The author describes the late Copper Age finds that were recovered during the digging of a cellar at Vác, among them an amphora, which was decorated with a realistic cattle head. According to the ornaments and the shape, the vessel can be dated from the middle phase of the Boleráz group and it stands without analogues among the zoomorphic representations of the Baden culture. Its uniqueness underlines that it was prepared not with a profane purpose: it must have had a specific role, it perhaps contained corn offering. The cattle head representation is also linked with the important role the animal played in the life of the Baden population.
This study investigates the relative chronology of the Late Copper Age Baden culture by analysing the pottery of the largest known cemeteries (Alsónémedi, Budakalász, Fonyód-Bézsenypuszta, Balatonlelle-Felső Gamász, Pilismarót-Basaharc and Mezőcsát-Hörcsögös). Altogether 611 ceramic finds from 253 graves were involved in the research. The results presented here are preliminary; all the known Baden cemeteries will be processed in the future.
Two of the most significant innovations of the fourth millennium BC were the invention of the wheel and of wheeled vehicles, which led to other major innovations during the Late Copper Age. Discussed here are the major milestones and advances in research on wheeled vehicles, problems of dating, and the issues relating to the actual place of the invention of wheeled vehicles as well as the fruitful collaboration between various analytical disciplines and archaeology concerned with the study of wheels and early wheeled vehicles.
I have collected the finds relating to wheels and wheeled vehicles. It would appear that the invention of the wheel and of wheeled conveyances occurred in different centres. Even though we are unable to date the creation of the very first vehicle to the year, it seems quite certain that wheeled vehicles appeared more or less simultaneously in several regions in the fourth millennium BC.
The aim of the present paper is to provide a comprehensive report on the cadastral works of mounds in the central part of Tiszántúl (the region east of the Tisza River), taking the burial mounds of the Late Copper Age Yamnaya entity as a starting point. Theoretical and field research began around the beginning of the 19th century, and in the second half of the 20th century systematic site registration took place, mainly due to the so-called ‘Archaeological Sites of Hungary’ project. Later on national surveys and local initiatives were carried out, but they are of very different quality. In addition to the main characteristics and results of the creation of these cadastres, we also outline further scientific studies on mounds.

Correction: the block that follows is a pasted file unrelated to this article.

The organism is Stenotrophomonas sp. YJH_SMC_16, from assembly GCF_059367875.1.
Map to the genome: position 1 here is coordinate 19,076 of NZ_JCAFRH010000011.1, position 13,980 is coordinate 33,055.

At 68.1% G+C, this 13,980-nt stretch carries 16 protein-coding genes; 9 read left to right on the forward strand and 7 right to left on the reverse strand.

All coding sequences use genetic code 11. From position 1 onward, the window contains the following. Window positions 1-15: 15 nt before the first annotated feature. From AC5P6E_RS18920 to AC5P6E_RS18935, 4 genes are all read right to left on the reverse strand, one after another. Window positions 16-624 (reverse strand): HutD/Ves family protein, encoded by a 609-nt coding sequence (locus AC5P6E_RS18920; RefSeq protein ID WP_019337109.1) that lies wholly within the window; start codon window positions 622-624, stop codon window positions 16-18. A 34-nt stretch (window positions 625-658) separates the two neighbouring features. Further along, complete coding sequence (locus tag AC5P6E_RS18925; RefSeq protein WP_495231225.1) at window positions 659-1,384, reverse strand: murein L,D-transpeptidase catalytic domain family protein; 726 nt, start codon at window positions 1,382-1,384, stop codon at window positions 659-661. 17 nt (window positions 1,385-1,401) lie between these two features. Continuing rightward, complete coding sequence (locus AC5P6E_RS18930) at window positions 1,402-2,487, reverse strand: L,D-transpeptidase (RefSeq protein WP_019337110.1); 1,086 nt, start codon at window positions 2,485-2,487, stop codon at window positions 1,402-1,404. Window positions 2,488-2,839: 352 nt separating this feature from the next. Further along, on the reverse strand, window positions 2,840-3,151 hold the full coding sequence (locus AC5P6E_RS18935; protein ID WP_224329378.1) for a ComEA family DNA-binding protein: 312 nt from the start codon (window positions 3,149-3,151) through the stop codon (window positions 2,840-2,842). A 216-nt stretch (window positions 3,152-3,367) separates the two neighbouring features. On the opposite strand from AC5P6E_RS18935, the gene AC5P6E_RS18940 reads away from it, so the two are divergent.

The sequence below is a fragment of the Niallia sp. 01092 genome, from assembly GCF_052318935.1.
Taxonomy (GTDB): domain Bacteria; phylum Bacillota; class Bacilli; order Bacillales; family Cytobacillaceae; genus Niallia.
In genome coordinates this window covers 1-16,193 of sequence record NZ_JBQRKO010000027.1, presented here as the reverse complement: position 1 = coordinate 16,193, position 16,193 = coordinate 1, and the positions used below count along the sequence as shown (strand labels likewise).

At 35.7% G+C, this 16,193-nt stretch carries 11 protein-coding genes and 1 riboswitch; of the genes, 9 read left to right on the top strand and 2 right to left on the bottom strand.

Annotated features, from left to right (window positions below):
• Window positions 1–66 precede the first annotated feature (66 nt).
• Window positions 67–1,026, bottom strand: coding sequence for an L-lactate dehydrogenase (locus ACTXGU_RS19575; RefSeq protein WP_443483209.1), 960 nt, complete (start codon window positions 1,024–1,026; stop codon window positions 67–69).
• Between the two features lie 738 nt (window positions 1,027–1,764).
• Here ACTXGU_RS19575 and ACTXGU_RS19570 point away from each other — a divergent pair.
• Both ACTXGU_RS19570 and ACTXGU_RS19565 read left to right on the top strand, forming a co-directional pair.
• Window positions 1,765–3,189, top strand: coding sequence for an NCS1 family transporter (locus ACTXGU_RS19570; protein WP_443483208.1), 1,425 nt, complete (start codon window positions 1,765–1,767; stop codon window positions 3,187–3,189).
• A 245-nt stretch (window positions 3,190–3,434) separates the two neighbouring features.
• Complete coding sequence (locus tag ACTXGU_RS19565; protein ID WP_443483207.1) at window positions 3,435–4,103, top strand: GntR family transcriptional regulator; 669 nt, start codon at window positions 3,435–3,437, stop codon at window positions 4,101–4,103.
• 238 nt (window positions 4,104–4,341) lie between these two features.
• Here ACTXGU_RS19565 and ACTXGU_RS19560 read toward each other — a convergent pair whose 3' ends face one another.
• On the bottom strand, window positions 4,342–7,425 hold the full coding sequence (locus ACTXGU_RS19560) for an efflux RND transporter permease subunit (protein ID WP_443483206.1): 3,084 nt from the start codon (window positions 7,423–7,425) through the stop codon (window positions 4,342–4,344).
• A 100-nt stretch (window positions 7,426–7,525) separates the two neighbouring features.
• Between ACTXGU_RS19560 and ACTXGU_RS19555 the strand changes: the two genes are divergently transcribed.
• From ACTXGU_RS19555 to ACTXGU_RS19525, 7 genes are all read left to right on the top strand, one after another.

A Rákoscsaba – Major-hegy Dél lelőhelyen feltárt több korszakos régészeti lelőhelyen tizenegyezernél több meghatározható állatcsontmaradvány látott napvilágot. A tanulmány célja ezek vizsgálata az egykor hasonló ökológiai feltételek mellett létező települések állattartásának és húsfogyasztásának tükrében. A tanulmányban különös figyelmet kapnak a hasznosítási szokások, mortalitási profilok, illetve a főbb gazdasági haszonállatok megjelenési változatai.
Houses of the Baden culture at the Balatonőszöd — Temető dűlő site
. A large settlement of the Baden culture was unearthed on a coherent surface of 100000 square metres during excavations preceding the construction of the new track of highway M 7 at Balatonőszöd in 2001–2002. The Late Copper Age settlement stood on the bank of a lake and along a stream that ran into the lake. The remains of four buildings (house foundations, daub fragments and miniature house models) were uncovered from the classical phase of the culture. The buildings were overground wood-structure houses plastered with daub and raised on posts above the waterlogged territory. They could have profane and sacral functions as well.
The Ecse-halom is a burial mound (kurgan) in the Hortobágy region of Hungary. Built in the Late Copper Age/Early Bronze Age by nomadic people from the east, it now stands on the border between two modern settlements. A road of medieval origin runs along this border and cuts deeply into the body of the mound. The southern half of the mound was plowed and used as a rice field, and later a military observation tower was built on top of it. Despite this disturbance, the surface of the mound is in decent condition and provides a home for regionally significant, species-rich loess steppe vegetation. The mound comprises two construction layers as indicated by magnetic susceptibility and thin-section micro-morphological analysis. Examination of organic compounds and carbonate content at various levels showed different values, which suggest a variety of natural and anthropogenic stratigraphic layers. Mid-sized siltstone fraction is dominant in the section. The layers originate from the immediate vicinity of the mound, but have different characteristics than present-day soils. These mounds contain a valuable record of cultural and environmental conditions occurring at the time of their construction, and also serve as a refuge for ancient loess vegetation; therefore their conservation is highly recommended.
In 1971, Borbála Maráz uncovered two Late Copper Age graves of the Bodrogkeresztúr culture during the site’s control excavation. The burials were provided with remarkable grave goods, such as gold jewellery and beads made from metamorphic schist.